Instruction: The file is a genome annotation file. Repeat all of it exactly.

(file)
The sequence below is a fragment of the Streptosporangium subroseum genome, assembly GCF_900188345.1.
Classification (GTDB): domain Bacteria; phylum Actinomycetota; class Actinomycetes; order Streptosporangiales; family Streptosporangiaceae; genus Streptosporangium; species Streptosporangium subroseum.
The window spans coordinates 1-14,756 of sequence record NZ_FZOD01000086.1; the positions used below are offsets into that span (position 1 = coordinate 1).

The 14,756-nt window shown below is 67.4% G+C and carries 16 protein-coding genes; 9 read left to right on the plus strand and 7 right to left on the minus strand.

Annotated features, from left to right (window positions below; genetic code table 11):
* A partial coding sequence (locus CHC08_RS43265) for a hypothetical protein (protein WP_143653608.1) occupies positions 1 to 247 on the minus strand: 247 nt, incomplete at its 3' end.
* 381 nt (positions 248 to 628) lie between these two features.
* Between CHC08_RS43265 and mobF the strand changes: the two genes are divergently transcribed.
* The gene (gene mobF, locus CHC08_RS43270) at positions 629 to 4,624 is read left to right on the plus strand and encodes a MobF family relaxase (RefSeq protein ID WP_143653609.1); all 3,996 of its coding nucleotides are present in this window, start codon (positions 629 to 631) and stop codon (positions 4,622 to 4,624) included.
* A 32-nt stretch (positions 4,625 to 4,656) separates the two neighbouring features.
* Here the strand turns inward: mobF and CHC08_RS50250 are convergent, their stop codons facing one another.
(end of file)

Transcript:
The sequence below is a fragment of the Streptosporangium subroseum genome, assembly GCF_900188345.1.
Classification (GTDB): domain Bacteria; phylum Actinomycetota; class Actinomycetes; order Streptosporangiales; family Streptosporangiaceae; genus Streptosporangium; species Streptosporangium subroseum.
The window spans coordinates 1-14,756 of sequence record NZ_FZOD01000086.1; the positions used below are offsets into that span (position 1 = coordinate 1).

The 14,756-nt window shown below is 67.4% G+C and carries 16 protein-coding genes; 9 read left to right on the plus strand and 7 right to left on the minus strand.

Annotated features, from left to right (window positions below; genetic code table 11):
* A partial coding sequence (locus CHC08_RS43265) for a hypothetical protein (protein WP_143653608.1) occupies positions 1 to 247 on the minus strand: 247 nt, incomplete at its 3' end.
* 381 nt (positions 248 to 628) lie between these two features.
* Between CHC08_RS43265 and mobF the strand changes: the two genes are divergently transcribed.
* The gene (gene mobF, locus CHC08_RS43270) at positions 629 to 4,624 is read left to right on the plus strand and encodes a MobF family relaxase (RefSeq protein ID WP_143653609.1); all 3,996 of its coding nucleotides are present in this window, start codon (positions 629 to 631) and stop codon (positions 4,622 to 4,624) included.
* A 32-nt stretch (positions 4,625 to 4,656) separates the two neighbouring features.
* Here the strand turns inward: mobF and CHC08_RS50250 are convergent, their stop codons facing one another.